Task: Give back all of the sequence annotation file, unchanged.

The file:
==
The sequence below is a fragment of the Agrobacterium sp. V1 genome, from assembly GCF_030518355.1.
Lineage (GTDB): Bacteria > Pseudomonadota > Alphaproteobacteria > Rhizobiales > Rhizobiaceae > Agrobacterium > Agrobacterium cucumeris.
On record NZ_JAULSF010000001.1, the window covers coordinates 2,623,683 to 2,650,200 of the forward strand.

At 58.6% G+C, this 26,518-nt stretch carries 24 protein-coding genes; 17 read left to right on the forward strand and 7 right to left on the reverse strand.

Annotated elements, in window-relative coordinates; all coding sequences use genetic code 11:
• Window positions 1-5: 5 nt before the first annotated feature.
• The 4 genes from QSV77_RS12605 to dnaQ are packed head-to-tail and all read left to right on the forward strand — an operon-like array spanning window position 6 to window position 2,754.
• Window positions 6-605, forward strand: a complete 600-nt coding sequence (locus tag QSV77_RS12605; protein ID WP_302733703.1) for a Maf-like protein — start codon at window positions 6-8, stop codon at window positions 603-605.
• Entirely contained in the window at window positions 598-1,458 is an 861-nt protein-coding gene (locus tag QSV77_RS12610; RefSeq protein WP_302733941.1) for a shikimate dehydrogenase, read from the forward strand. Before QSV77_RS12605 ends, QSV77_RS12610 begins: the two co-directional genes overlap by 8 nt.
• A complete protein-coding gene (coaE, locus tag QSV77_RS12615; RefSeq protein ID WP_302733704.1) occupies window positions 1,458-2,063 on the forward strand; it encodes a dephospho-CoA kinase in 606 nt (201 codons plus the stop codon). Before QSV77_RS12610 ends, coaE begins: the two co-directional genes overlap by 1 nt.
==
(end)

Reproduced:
The sequence below is a fragment of the Agrobacterium sp. V1 genome, from assembly GCF_030518355.1.
Lineage (GTDB): Bacteria > Pseudomonadota > Alphaproteobacteria > Rhizobiales > Rhizobiaceae > Agrobacterium > Agrobacterium cucumeris.
On record NZ_JAULSF010000001.1, the window covers coordinates 2,623,683 to 2,650,200 of the forward strand.

At 58.6% G+C, this 26,518-nt stretch carries 24 protein-coding genes; 17 read left to right on the forward strand and 7 right to left on the reverse strand.

Annotated elements, in window-relative coordinates; all coding sequences use genetic code 11:
• Window positions 1-5: 5 nt before the first annotated feature.
• The 4 genes from QSV77_RS12605 to dnaQ are packed head-to-tail and all read left to right on the forward strand — an operon-like array spanning window position 6 to window position 2,754.
• Window positions 6-605, forward strand: a complete 600-nt coding sequence (locus tag QSV77_RS12605; protein ID WP_302733703.1) for a Maf-like protein — start codon at window positions 6-8, stop codon at window positions 603-605.
• Entirely contained in the window at window positions 598-1,458 is an 861-nt protein-coding gene (locus tag QSV77_RS12610; RefSeq protein WP_302733941.1) for a shikimate dehydrogenase, read from the forward strand. Before QSV77_RS12605 ends, QSV77_RS12610 begins: the two co-directional genes overlap by 8 nt.
• A complete protein-coding gene (coaE, locus tag QSV77_RS12615; RefSeq protein ID WP_302733704.1) occupies window positions 1,458-2,063 on the forward strand; it encodes a dephospho-CoA kinase in 606 nt (201 codons plus the stop codon). Before QSV77_RS12610 ends, coaE begins: the two co-directional genes overlap by 1 nt.